The pooled prevalence for intellectual disability was 76% (95% CI 61, 89).

Medical or neurological conditions

Prevalence data for 15 conditions were identified: auditory deficits; epilepsy; gastrointestinal problems; chromosomal abnormalities; congenital disorder; genetic disorder; motor impairment; obesity (body mass index more than [BMI] 95th centile); perinatal condition; sleep problem; vision deficits; cerebral palsy; seizures; hydrocephalus and meningitis. Only studies examining the prevalence of cerebral palsy, sleep problems, gastrointestinal problems, epilepsy, motor problems, vision deficits and auditory deficits are reported here.

The pooled prevalence of cerebral palsy was 5% (95% CI 4, 6), for sleep problems it was 37% (95% CI 11, 68), for epilepsy it was 24% (95% CI 8, 46), for vision deficits it was 7% (95% CI 0, 26) and for auditory deficits was 3% (95% CI 0, 9). The prevalence for motor problems and gastrointestinal problems was 13% and 3% respectively.

Evidence for ASD

Mental and behavioural disorders

Prevalence data was identified for 13 conditions: ADHD; adjustment/reactive attachment/post-traumatic stress disorder; anxiety; behaviour problem; bipolar disorder; conduct disorder; depression; mutism; OCD; oppositional defiant disorder (ODD); psychotic disorder; tic; and Tourette syndrome. Only studies examining the prevalence of ADHD, anxiety, ODD, tic, OCD, depression, Tourette syndrome and conduct disorder are reported here.

The pooled prevalence in children with ASD for the different conditions was:

  • ADHD: 45% (95% CI 24, 67)
  • anxiety: 27% (95% CI 10, 49)
  • ODD: 23% (95% CI 6, 47)
  • tics: 19% (95% CI 2, 47)
  • OCD: 8% (95% CI 2, 17)
  • depression: 9% (95% CI 3, 19)
  • Tourette syndrome: 12% (95% CI 2, 28)
  • conduct disorder: 3% (95% CI 0, 9).

Neurodevelopmental conditions

Prevalence data were identified for four conditions: communication disorders; language problem; intellectual disability; and regression. Only the nine studies examining the prevalence of intellectual disability are reported here.

The pooled prevalence for intellectual disability was 65% (95% CI 38, 87).

Medical or neurological conditions

Prevalence data were identified for 17 conditions: cerebral palsy; hydrocephalus; asthma; auditory deficits; chromosomal abnormalities; congenital disorder; epilepsy; seizures; febrile convulsions; gastrointestinal problems; genetic disorder; mitochondrial respiratory chain disorder; motor impairment; obesity (BMI more than the 95th centile); sleep problem; vision deficits; and elimination disorder. Only studies examining the prevalence of cerebral palsy, epilepsy, seizures, gastrointestinal problems, sleep problem, motor problem, vision deficits and auditory deficits are reported here.

The pooled prevalence for the conditions was:

  • cerebral palsy: 5% (95% CI 1, 13)
  • sleep problems: 61% (95% CI 31, 88)
  • epilepsy: 15% (95% CI 7, 26)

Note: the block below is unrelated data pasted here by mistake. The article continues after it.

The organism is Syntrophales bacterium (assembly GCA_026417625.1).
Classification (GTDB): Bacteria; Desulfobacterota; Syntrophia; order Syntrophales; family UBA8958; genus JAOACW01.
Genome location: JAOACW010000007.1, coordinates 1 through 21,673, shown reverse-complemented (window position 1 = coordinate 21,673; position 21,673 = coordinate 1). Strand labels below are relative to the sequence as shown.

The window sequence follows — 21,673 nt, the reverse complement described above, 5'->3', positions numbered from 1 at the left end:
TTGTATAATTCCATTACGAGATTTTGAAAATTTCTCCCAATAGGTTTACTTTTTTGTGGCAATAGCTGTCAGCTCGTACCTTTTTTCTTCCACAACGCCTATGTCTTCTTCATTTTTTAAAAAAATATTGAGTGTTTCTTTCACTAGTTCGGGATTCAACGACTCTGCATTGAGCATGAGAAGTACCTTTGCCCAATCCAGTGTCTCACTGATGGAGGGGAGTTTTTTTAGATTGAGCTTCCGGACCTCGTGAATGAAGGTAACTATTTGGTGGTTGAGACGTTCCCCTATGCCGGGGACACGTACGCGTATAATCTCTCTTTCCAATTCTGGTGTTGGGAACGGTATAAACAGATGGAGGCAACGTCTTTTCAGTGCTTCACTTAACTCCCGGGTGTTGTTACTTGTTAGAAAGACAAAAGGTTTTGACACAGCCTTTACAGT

• seizures: 5% (95% CI 2, 69)
  • motor problems: 25% (95% CI 0, 75)
  • vision deficits: 6% (95% CI 0, 21)
  • auditory deficits: 8% (95% CI 1, 20).

The prevalence for gastrointestinal problems was 62%.

7.4. Evidence to recommendations

Relative value placed on the outcomes considered

The GDG agreed specific criteria for whether a disease or symptom should be considered a coexisting condition with autism. The conditions listed had to have at least one of the following characteristics:

  • a documented prevalence rate of the condition in children and young people with autism higher than that for the general population
  • likely to benefit from appropriate intervention(s)
  • likely to have an important impact on quality of life.

The GDG also considered the ease of diagnosis, defined as diagnostic accuracy, and the cost effectiveness of treatment of the condition if identified.

Trade-off between clinical benefits and harms

The identification of important coexisting conditions was of clinical benefit because it may affect how a child is cared for in all aspects of the diagnostic process and subsequent management and support. Systematic enquiry into coexisting conditions should be part of any clinical assessment of a child or young person with suspected or confirmed autism because there are various known conditions associated with autism that, if not recognised, can impact on the welfare of the child or young person. Identification of other disorders in a child with suspected or confirmed autism contributes to an understanding of the individual’s profile of strengths and weaknesses and informs intervention. Some conditions require specific medical intervention or modification of the overall treatment strategy. It might also lead to the identification of other family members with the condition and have implications for genetic counselling.

The available evidence shows that a wide range of disorders and symptoms can co-occur in children and young people with autism. The GDG took into consideration the possible harm associated with assessing a child or young person for coexisting conditions, which includes prolonging the autism-specific diagnostic assessment. Looking for coexisting conditions in addition to autism could cause distress to the child or young person and to their parents or carers. In all stages of the autism pathway, the risk of such difficulties can be alleviated by good communication and close involvement of the child or young person and their parents or carers in the process. The GDG considered that, overall, the potential benefits of early identification of coexisting conditions outweigh the possible harms.